To ensure that learners are able to participate productively in forum discussions, the scaffolding approach, wherein learners are led through the different stages of learning, should be used. The first stage is access and motivation, followed by online socialization. This will then be followed by the information exchange stage, knowledge construction and finally knowledge development. After having gone through these various stages, learners should be more comfortable and better able to take full responsibility for their learning.
An equally important and crucial matter requiring consideration is the assessment of online discussion forums. Rightly learners' participation in the forum should be evaluated, as it enables intensive feedback to be provided to learners. This means that the purpose of the assessment, the criteria for assessment and the intended outcomes must be established.
Since the purposes of online discussion forums are to enable learners to demonstrate their learning, to enhance reflective learning and to promote collaborative learning, then these elements ought to be assessed. The techniques used for assessing the discussions could then include a ref lective summary, online survey, self-tests, peer assessment and problem solving scenarios. Whichever technique is used, it is important that it is fair and reliable.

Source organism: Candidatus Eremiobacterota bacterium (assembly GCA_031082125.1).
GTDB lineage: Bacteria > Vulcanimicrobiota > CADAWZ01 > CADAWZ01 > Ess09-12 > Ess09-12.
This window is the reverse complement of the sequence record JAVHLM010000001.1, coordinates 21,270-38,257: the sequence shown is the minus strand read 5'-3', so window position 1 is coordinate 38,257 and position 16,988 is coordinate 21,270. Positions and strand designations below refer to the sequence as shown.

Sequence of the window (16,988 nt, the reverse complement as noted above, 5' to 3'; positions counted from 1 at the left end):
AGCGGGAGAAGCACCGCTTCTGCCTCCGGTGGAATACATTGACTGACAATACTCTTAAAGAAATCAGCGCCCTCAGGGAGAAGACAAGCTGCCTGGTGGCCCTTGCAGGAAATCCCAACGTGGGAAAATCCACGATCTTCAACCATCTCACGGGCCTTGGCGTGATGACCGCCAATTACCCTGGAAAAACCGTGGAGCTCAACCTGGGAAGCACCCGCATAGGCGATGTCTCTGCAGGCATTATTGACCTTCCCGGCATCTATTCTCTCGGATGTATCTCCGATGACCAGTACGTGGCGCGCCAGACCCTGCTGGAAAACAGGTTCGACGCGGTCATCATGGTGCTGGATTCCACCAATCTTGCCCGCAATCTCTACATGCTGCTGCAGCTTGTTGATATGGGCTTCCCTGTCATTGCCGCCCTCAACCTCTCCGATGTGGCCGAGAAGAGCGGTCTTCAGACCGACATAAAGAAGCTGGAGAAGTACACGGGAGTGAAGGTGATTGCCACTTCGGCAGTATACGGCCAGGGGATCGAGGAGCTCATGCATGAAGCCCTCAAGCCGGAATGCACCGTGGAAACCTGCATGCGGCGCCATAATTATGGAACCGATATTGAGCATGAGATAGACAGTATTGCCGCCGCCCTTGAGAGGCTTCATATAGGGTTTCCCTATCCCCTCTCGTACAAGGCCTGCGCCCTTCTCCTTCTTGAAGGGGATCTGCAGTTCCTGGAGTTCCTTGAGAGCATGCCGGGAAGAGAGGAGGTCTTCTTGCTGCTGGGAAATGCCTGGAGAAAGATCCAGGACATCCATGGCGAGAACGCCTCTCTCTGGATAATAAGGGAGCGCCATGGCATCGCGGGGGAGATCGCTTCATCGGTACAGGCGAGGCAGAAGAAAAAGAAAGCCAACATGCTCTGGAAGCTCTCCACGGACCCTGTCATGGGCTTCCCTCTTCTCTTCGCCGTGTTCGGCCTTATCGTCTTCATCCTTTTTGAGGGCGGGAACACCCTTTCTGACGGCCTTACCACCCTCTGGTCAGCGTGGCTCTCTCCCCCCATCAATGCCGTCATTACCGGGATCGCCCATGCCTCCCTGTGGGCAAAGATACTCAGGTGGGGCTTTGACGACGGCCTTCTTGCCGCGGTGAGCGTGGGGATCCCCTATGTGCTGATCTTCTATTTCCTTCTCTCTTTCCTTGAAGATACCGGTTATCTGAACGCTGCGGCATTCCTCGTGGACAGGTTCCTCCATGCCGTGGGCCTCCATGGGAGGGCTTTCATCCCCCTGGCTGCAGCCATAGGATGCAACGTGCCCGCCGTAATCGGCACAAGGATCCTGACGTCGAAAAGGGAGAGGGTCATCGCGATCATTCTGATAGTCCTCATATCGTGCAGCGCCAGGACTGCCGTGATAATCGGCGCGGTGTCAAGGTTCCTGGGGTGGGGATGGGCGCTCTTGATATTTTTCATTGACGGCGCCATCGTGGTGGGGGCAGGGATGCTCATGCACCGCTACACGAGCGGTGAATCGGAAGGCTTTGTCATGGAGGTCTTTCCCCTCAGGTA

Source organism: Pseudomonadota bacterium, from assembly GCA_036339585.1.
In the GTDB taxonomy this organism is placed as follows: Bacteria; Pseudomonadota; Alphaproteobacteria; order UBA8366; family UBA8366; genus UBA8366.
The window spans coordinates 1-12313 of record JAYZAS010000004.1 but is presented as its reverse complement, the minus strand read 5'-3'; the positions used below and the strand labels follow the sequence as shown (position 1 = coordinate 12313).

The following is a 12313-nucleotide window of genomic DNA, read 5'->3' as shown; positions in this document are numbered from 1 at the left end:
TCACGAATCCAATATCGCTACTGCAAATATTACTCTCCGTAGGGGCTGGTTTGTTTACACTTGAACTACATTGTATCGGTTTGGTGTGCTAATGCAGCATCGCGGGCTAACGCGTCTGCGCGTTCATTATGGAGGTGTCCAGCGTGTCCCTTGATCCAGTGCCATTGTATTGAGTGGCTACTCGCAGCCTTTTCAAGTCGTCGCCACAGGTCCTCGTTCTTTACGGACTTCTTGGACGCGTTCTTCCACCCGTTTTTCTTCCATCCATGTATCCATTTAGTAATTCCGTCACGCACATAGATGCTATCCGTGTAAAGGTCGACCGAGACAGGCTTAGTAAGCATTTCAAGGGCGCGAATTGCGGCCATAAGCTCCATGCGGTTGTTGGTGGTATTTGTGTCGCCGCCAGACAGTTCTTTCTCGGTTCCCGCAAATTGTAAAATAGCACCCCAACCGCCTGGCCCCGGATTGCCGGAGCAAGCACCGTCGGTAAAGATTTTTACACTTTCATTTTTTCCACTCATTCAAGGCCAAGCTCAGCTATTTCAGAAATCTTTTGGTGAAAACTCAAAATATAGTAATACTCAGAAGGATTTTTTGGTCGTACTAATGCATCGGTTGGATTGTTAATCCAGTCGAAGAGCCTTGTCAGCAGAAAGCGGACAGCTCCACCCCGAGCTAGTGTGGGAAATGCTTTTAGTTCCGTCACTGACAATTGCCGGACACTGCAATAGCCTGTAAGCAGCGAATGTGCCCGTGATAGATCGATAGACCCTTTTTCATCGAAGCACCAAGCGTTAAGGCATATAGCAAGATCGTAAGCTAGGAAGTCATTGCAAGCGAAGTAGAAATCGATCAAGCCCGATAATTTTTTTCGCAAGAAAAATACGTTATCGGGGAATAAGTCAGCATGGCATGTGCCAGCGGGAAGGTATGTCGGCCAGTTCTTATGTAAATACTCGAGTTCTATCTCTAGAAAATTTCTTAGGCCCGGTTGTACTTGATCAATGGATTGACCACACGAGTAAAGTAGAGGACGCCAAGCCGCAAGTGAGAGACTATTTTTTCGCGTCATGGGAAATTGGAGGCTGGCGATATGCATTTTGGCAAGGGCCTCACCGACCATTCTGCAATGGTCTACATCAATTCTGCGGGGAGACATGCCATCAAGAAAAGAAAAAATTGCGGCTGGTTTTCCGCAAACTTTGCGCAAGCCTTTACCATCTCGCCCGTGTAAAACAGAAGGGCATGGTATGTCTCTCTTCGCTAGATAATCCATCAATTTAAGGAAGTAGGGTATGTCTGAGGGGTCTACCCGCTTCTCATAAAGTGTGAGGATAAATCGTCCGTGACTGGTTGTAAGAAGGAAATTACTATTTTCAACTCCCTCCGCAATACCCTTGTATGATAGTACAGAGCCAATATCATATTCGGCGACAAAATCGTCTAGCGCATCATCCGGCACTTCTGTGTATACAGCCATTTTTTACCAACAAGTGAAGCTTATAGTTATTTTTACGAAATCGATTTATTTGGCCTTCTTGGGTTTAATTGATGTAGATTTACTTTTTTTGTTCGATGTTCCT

In conclusion, online discussions can be a valuable way of assessing learners' learning, particularly when the course is offered fully online. However, this can only be valid if the discussion forums are carefully structured and managed. Ultimately, the success of online discussion forums lies in the active roles played by learners, tutors, e-tutors, academic staff, IT personnel and administrators.